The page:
Researching the benefits of kapa haka to the New Zealand society has helped shape the 10-year plan for the Te Matatini Society as it continues to develop one of our national treasures.
Ministry of Culture and Heritage Senior Policy Advisor Arts Sector Mary Donn says, “Kapa haka is part of who we are as New Zealanders it's an iconic New Zealand art form and that's what the world sees when they think New Zealand.”
Te Matatini Society Executive Director Carl Ross says, “It helps men in their families as they support they partners, the flow on effect is it helps women to be strong on the stage as well as to stand on their own two feet.”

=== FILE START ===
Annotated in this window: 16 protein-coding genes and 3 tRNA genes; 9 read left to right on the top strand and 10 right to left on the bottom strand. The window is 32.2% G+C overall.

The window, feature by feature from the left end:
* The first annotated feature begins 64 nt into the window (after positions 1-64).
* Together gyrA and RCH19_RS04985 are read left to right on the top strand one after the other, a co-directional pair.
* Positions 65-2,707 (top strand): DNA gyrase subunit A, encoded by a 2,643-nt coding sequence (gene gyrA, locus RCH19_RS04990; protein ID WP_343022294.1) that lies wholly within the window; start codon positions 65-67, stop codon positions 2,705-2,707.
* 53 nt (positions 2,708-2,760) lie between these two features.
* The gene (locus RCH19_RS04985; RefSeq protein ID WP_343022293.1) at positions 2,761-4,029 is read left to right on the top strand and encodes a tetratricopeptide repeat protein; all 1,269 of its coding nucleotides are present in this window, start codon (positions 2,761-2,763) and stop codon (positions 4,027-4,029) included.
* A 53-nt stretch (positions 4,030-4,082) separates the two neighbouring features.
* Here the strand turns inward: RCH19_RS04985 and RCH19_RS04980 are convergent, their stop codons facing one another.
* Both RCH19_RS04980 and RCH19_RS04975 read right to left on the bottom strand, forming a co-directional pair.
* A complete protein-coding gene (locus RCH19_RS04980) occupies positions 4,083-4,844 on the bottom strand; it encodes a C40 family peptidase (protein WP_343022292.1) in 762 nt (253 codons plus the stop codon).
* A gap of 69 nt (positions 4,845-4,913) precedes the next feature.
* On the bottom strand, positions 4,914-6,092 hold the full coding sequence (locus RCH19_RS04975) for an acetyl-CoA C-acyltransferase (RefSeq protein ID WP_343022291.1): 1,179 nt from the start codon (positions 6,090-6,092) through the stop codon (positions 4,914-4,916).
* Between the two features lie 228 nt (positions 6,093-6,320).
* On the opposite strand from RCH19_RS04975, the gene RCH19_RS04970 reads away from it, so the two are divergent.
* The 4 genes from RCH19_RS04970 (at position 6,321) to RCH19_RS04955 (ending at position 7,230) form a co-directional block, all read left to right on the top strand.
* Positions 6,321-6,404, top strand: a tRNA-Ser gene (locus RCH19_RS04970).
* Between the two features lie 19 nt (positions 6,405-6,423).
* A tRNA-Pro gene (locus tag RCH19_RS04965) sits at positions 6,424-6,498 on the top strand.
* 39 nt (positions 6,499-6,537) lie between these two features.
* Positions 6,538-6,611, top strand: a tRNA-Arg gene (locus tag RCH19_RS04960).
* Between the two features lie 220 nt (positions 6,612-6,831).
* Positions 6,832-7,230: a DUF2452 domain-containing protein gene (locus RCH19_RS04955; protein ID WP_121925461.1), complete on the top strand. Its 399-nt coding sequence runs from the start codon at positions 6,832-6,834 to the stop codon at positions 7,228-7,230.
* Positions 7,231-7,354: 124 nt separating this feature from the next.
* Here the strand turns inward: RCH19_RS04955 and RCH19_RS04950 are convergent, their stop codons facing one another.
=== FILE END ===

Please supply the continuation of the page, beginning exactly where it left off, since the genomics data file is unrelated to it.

The contribution that kapa haka makes to society was examined in a specially commissioned report called Ngā Hua o Tāne Rore.
“The value of kapa haka is in healthy lifestyles, it's in educational achievement, entrepreneurial activity, it's in all those other things that come as part of the benefits of kapa haka they contribute to New Zealand as a whole,” says Donn.
Māori musician Rob Ruha says, “What I'm saying is the doors are always open to everyone to come in, but the most important thing is that non-Māori have a passion for it when they enter those doors.”
The research has helped to drive key strategies for Te Matatini.
Ross says, “It helps with how funding is managed to support the groups that perform on stage, that is the challenge for us, something that we are focusing on developing in our 10-year plan.”
Research into the benefits of kapa haka have now also extended into national surveys with Statistics New Zealand and Sport New Zealand.